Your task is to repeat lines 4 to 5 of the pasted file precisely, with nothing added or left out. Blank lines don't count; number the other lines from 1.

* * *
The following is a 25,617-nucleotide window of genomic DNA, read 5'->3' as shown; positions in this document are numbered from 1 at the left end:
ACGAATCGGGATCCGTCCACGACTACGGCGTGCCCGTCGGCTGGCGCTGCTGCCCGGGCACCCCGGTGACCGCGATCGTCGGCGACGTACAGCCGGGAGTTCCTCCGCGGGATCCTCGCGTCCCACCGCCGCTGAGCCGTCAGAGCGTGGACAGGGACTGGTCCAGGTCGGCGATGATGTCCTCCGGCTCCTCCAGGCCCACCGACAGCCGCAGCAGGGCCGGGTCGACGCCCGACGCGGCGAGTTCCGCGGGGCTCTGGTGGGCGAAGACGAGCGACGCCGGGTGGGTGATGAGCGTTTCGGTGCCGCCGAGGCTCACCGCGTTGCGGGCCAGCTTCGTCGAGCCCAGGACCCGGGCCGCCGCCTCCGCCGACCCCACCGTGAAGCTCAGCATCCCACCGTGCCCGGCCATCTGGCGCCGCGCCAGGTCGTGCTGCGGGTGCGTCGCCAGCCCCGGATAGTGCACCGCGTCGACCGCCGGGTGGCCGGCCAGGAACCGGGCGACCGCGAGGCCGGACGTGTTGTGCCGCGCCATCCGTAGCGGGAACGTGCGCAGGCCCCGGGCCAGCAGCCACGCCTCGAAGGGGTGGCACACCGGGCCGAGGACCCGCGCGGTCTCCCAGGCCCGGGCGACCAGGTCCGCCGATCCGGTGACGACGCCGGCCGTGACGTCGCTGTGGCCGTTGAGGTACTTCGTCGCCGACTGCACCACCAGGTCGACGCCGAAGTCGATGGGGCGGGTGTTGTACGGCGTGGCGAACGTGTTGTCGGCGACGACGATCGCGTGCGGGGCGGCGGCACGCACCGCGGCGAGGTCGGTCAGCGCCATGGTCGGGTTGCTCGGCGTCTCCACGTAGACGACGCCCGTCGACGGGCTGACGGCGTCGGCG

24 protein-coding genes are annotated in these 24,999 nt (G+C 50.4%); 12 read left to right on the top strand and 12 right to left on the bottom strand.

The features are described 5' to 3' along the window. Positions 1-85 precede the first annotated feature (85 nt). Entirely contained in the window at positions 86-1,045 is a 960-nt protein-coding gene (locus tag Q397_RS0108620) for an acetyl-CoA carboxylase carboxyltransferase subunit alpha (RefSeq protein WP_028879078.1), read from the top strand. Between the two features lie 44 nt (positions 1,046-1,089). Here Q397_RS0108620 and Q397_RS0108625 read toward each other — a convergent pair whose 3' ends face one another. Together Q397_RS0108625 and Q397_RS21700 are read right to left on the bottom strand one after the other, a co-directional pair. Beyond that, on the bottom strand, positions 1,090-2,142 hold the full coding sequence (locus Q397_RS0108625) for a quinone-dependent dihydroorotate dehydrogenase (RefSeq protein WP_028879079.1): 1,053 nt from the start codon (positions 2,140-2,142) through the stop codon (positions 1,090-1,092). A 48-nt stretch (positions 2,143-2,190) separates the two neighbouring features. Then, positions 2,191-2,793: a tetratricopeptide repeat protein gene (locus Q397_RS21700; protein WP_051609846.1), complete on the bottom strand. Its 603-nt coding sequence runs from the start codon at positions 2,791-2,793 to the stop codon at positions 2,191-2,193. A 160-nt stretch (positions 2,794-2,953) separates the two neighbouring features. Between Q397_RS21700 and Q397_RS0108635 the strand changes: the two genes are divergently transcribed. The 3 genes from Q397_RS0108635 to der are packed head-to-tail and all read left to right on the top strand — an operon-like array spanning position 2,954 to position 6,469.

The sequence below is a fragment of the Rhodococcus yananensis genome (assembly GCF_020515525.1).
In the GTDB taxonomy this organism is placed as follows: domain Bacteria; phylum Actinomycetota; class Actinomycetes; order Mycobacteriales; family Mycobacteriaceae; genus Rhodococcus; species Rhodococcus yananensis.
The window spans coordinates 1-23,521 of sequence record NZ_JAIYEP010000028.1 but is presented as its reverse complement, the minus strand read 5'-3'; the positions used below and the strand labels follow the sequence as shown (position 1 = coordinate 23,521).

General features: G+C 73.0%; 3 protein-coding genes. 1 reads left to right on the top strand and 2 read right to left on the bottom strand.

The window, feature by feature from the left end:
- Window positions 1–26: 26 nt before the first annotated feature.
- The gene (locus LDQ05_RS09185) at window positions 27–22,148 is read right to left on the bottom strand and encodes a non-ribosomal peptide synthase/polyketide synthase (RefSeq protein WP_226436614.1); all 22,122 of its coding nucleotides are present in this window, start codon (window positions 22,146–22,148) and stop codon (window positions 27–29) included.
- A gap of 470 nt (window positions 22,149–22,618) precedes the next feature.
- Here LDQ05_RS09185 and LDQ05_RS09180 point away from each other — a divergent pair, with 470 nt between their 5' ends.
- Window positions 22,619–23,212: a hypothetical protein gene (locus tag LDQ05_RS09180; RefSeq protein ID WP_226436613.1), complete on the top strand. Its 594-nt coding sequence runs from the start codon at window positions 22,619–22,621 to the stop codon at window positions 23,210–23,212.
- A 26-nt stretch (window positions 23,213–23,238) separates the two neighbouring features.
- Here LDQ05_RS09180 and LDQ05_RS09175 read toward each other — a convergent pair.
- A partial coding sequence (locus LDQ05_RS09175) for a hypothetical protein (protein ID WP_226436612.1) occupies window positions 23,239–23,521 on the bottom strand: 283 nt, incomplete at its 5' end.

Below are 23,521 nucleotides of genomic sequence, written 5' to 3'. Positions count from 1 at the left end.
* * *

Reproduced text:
The features are described 5' to 3' along the window. Positions 1-85 precede the first annotated feature (85 nt). Entirely contained in the window at positions 86-1,045 is a 960-nt protein-coding gene (locus tag Q397_RS0108620) for an acetyl-CoA carboxylase carboxyltransferase subunit alpha (RefSeq protein WP_028879078.1), read from the top strand. Between the two features lie 44 nt (positions 1,046-1,089). Here Q397_RS0108620 and Q397_RS0108625 read toward each other — a convergent pair whose 3' ends face one another. Together Q397_RS0108625 and Q397_RS21700 are read right to left on the bottom strand one after the other, a co-directional pair. Beyond that, on the bottom strand, positions 1,090-2,142 hold the full coding sequence (locus Q397_RS0108625) for a quinone-dependent dihydroorotate dehydrogenase (RefSeq protein WP_028879079.1): 1,053 nt from the start codon (positions 2,140-2,142) through the stop codon (positions 1,090-1,092). A 48-nt stretch (positions 2,143-2,190) separates the two neighbouring features. Then, positions 2,191-2,793: a tetratricopeptide repeat protein gene (locus Q397_RS21700; protein WP_051609846.1), complete on the bottom strand. Its 603-nt coding sequence runs from the start codon at positions 2,791-2,793 to the stop codon at positions 2,191-2,193. A 160-nt stretch (positions 2,794-2,953) separates the two neighbouring features. Between Q397_RS21700 and Q397_RS0108635 the strand changes: the two genes are divergently transcribed. The 3 genes from Q397_RS0108635 to der are packed head-to-tail and all read left to right on the top strand — an operon-like array spanning position 2,954 to position 6,469.

The sequence below is a fragment of the Rhodococcus yananensis genome (assembly GCF_020515525.1).